Arts Desk

Martin Sullivan, Former National Portrait Gallery Director, Dies at 70

martin-sullivanFormer National Portrait Gallery director Martin Sullivan has died, the Associated Press reports.

During Sullivan's tenure as director, the museum extended the purview of its commissioned portraits beyond those of American presidents and first ladies to include such figures as Eunice Kennedy Shriver and Alice Waters. Perhaps more importantly, under Sullivan's leadership, the National Portrait Gallery expanded the range of its exhibitions. “Gertrude Stein: Five Stories,” “The Black List: Photographs by Timothy Greenfield-Sanders," “Portraiture Now: Asian American Portraits of Encounter," and the groundbreaking "Hide/Seek: Difference and Desire in American Portraiture" exhibit all took place under Sullivan's watch.

It was during the run of "Hide/Seek" that one of the most notorious episodes in the history of the Smithsonian Institution took place: the decision by Secretary of the Smithsonian G. Wayne Clough to censor an artwork by artist David Wojnarowicz on display in "Hide/Seek."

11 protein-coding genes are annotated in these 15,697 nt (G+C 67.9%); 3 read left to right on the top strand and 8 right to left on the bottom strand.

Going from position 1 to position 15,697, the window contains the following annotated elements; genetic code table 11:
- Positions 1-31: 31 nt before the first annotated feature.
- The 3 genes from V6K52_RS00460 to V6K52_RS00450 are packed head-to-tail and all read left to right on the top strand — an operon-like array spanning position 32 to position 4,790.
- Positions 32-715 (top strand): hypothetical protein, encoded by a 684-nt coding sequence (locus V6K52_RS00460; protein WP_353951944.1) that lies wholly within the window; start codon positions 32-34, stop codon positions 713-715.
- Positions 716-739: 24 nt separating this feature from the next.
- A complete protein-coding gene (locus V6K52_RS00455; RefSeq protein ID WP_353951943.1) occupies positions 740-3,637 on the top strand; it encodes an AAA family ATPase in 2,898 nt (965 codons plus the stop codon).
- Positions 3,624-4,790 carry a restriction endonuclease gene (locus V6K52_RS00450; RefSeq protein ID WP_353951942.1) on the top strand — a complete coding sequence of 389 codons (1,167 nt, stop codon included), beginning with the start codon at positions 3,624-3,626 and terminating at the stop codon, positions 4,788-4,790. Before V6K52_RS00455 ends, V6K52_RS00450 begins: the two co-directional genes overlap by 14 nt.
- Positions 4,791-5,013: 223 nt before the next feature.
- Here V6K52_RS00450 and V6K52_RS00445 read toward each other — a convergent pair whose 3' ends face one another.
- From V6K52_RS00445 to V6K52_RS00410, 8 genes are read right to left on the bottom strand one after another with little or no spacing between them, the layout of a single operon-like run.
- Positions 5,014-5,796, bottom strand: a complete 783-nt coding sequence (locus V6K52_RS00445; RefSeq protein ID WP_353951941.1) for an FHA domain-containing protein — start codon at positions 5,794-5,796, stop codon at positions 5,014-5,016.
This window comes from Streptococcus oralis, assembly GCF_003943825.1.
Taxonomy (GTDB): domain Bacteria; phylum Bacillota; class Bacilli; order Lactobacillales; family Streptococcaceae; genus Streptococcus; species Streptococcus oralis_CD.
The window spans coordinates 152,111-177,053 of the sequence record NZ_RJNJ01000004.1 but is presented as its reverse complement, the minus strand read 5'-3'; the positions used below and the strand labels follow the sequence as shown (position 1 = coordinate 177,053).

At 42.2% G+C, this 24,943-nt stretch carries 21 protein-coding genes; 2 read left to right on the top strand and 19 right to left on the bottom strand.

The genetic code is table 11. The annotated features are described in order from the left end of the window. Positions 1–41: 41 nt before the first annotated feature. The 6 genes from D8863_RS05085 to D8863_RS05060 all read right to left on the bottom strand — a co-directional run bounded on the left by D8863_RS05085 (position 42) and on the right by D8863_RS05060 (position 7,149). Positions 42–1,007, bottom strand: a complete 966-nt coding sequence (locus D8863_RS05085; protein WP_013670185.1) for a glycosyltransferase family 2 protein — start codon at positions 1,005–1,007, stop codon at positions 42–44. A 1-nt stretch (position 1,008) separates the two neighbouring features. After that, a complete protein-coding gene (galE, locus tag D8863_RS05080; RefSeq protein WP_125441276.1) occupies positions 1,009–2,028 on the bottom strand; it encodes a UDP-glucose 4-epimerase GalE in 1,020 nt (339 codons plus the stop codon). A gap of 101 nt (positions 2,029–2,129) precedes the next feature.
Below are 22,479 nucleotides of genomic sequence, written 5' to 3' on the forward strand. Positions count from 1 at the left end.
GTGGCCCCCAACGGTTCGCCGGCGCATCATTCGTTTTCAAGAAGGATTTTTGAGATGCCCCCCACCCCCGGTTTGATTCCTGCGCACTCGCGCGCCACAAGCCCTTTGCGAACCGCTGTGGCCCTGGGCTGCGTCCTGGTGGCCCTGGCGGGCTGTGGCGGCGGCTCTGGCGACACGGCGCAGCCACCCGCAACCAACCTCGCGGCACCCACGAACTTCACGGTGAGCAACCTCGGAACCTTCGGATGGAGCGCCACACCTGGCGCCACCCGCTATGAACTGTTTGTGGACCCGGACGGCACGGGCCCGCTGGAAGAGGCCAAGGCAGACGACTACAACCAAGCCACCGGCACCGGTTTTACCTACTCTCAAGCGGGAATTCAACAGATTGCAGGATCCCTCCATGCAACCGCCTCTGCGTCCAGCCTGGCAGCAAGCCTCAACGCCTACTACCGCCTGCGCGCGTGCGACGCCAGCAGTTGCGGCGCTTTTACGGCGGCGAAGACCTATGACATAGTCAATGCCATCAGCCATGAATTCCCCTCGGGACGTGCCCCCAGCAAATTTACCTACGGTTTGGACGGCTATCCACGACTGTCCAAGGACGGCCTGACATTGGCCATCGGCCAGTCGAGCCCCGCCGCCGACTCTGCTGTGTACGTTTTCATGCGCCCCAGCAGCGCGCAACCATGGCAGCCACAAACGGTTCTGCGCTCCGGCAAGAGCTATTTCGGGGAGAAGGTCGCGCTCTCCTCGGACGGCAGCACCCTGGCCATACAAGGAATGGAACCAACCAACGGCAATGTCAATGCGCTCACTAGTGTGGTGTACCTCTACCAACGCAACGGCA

Sullivan was named as the winner of the American Alliance of Museums 2014 Award for Distinguished Service to Museums, according to a release from the Smithsonian. The honor will be presented to his family. In 2006, Sullivan joined the Centennial Honor Roll of the American Association of Museums, in recognition for his work as the director of the Heard Museum in Phoenix and as director of the New York State Museum in Albany, N.Y.

The AP reports that Sullivan, who died in his home in Piney Point, Md., was 70.

Photo courtesy the Smithsonian

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  1. #1

    Mr. Sullivan was highly regarded in Indian Country nationwide for his instrumental efforts to work with tribal leaders and traditional religious practitioners in the passage of the Native American Graves and Protection Act (NAGPRA) in 1999. With the passage of NAGPRA, it allowed for Indigenous Nations to obtain the return of their ancestors' remains and religious sacred materials housed in federal institutions throughout the U.S. He was a giving person, respectful of others and a joy to work with in the museum profession. His spirit lives on!

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